26 May 2017
One of the earliest recorded examples of DIY dates back the 6th Century BC, following the discovery of a Greek structure in southern Italy which came complete with flatpack furniture-style assembly instructions.
It’s probably safe to assume that the earliest example of a DIY disaster also dates back to the 6th Century BC too.
DIY is a great way for first time buyers to save a bit of money and do some much-needed odd jobs around their new homes. However, it’s no surprise that the words “DIY” and “disaster” are so often linked. It’s not as easy as it looks!
We’ve looked at some of the most common DIY mistakes so you can learn from other people’s mistakes. Do any of these examples sound familiar?
1. Using the wrong tools
Even if you’ve got a well-stocked toolbox, the chances are that you won’t have all the tools all the time. The danger is that you’ll try and improvise. Using the wrong tool to do a job could sabotage what you’re trying to do and it could even be dangerous.
Rather than risk doing a bad job with the wrong tool, decide if it makes sense to invest in the right one.
Alternatively, ask your friends or pester the new neighbours to see if they have one you can borrow.
2. Not leaving it to a professional
It’s good to show initiative and to try out new things. Unless those new things involve rewiring your house with nothing more than Google and a misguided belief in your own abilities.
The reality is that some jobs like plumbing or electrician work should always be left to a trained specialist. You might think that you can save money by doing them yourself. In reality, it could end up costing you more in the long run if you flood the house or set the attic on fire.
3. Getting your numbers wrong
It may seem silly but more than one DIY job has been scuppered by someone taking the wrong measurements. Always measure, re-measure and re-measure again. It’s a completely avoidable mistake but it’s still a common pitfall when it comes to DIY. A simple miscalculation could waste time and materials and result in a trip to your nearest hardware shop to get more timber.
4. Diving in
It’s sometimes tempting to roll up your sleeves and dive into a job on a whim. Maybe you’ve been looking at that lopsided shelf for weeks and a rainy Saturday seems like a good time to tackle the problem.
Even the smallest jobs need some research and planning. You may think that you know what you’re doing but always do your homework before picking up a tool.
5. Using cheap materials
One of the main reasons to do DIY is to save money but it doesn’t pay to compromise on quality. Remember those TV shows from the nineties that did house makeovers with an excited designer, grumpy tradesmen and a lorryload of cheap MDF and tacky props? The chances are that most of the renovations collapsed within hours of filming.
Always use good quality materials when working on your home. Low quality materials will diminish the end result and are unlikely to last the test of time. It might save you some money in the short term but ultimately it will prove to be a false economy.
6. Biting off more than you can chew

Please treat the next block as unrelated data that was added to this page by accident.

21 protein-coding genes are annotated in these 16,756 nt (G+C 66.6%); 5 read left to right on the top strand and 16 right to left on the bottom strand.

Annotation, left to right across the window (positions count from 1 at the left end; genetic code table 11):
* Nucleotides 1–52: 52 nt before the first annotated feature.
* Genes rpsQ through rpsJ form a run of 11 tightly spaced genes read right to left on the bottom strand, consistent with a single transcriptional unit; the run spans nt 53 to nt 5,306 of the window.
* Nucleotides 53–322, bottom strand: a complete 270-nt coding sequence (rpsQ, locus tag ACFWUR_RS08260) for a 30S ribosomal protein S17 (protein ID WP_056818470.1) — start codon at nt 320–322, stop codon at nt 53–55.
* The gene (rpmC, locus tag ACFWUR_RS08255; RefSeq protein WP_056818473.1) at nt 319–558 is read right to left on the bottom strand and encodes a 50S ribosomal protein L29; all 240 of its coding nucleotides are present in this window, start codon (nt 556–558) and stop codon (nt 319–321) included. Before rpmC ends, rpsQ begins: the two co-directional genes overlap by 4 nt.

Ambition may be the path to success but it can also lead you down some dark and twisted roads. The most important lesson in DIY is to know your limits and only take on what you can finish. The limitations in question include finance and expertise.
It might sound easy to strip back the plaster in your living room to reveal the brickwork beneath. The problem is that the room could be transformed into a building site if you hit problems or can’t afford to get it finished by a professional.
The history of DIY is littered with rooms that were rendered unusable by overambitious DIYers who took on too much.
7. Not taking safety seriously
It’s easy to turn a blind eye to safety, either through overconfidence or ignorance. You may think that it’s “health and safety gone mad” but you need to view any DIY job as a potentially dangerous project.
Follow recommended safety instructions like wearing goggles, dust masks or gloves, especially if you’re using power tools. It only takes one accident to give you a long term reminder of why those safety instructions are there in the first place.
Still up for the DIY task? Follow our guidelines and you should soon be a DIY champ who’d put the pros to shame!
Are you thinking of buying your own home?
DIY is one thing but another form of Do It Yourself involves walking into your local EBS office to see if you’re eligible for a mortgage. Unlike DIY, it couldn’t be easier to chat with one of our friendly mortgage advisors.
You can also check out our First Time Buyer Guide in the meantime.
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The content of this blog is expressed in broad terms and is limited to general information purposes only. Readers should always seek professional advice to address issues arising in specific contexts and not seek to rely on the information in this blog which does not constitute any form of advice or recommendation by EBS d.a.c.
EBS d.a.c. neither accepts nor assumes any responsibility in relation to the contents of this blog and excludes all warranties, undertakings and representations (either express or implied) to the fullest extent permitted under applicable law.
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